Short story writer Deborah Eisenberg was awarded a MacArthur Foundation “genius” grant in September. The half-million dollar grants allow luminaries in fields as diverse as mathematics, biology and the arts to advance their work, no strings attached.
Eisenberg has been compared to a black swan, a Jazz Age divorcée and a European ballet mistress with a haunted past; her writing is rich with a bewitching elegance. It reveals a cut-glass intelligence restrained only by compassion for the boundlessness of human foibles and reverence for what can’t be known.
In the title piece of her most recent collection, Twilight of the Superheroes, a group of twenty-something friends witness the World Trade Center explosions from their terrace. The story explores the disjuncture between the violent transformation of her characters’ world view post-9/11 and the uninterrupted business of day-to-day life.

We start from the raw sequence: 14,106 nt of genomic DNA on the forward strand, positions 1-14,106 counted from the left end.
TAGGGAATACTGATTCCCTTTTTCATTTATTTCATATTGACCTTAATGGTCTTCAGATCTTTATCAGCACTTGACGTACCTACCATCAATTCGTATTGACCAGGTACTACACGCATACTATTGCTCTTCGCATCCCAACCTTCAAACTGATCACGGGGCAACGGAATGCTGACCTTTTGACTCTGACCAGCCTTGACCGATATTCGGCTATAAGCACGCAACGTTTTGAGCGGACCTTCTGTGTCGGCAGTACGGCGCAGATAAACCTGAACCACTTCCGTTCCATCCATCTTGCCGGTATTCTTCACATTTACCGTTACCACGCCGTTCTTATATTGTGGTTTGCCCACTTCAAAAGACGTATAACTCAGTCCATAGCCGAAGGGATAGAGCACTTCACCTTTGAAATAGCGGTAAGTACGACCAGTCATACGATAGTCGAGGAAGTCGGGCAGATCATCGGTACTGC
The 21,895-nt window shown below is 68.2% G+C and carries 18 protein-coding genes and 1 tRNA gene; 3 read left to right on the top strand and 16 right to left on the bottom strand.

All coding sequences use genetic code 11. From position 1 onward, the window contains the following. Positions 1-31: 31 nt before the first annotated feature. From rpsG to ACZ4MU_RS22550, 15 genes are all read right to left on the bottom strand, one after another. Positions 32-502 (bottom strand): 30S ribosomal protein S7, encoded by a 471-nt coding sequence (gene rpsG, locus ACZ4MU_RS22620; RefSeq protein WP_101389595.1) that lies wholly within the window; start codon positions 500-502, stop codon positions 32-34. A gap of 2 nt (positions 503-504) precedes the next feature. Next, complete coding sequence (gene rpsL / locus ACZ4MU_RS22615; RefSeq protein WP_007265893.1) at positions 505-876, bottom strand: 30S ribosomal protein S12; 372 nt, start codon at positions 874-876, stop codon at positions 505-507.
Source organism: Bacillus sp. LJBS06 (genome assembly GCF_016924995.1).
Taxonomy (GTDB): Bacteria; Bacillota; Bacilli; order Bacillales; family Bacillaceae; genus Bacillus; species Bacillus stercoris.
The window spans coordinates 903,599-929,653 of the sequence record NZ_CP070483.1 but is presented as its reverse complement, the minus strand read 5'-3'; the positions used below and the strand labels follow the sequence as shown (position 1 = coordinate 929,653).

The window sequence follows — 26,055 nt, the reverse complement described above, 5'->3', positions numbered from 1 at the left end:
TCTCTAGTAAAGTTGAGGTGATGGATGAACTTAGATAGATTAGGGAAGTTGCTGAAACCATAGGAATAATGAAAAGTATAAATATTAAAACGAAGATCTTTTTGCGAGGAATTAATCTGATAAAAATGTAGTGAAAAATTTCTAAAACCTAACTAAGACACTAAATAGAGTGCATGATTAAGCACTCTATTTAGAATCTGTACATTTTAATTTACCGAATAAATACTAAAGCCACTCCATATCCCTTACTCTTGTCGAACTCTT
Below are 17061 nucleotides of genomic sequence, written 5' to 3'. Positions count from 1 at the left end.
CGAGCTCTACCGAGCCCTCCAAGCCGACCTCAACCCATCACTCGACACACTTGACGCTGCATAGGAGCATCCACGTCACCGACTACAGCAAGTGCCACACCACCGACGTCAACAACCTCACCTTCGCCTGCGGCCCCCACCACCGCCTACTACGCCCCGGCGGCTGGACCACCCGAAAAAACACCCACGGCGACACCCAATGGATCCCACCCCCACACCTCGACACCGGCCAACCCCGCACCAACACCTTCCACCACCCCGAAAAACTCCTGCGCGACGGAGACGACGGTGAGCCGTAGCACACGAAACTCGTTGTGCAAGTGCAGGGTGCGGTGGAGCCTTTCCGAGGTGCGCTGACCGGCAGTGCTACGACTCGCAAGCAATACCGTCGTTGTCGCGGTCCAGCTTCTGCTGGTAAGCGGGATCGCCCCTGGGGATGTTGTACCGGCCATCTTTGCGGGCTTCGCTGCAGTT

“It was as if there had been a curtain, a curtain painted with the map of the earth, its oceans and continents … The planes struck, tearing through the curtain of that blue September morning, exposing the dark world that lay right behind it, of populations ruthlessly exploited, inflamed with hatred, and tired of waiting for change to happen by.”
Eisenberg’s other short story collections include All Around Atlantis, Under the 82nd Airborne and Transactions in a Foreign Currency.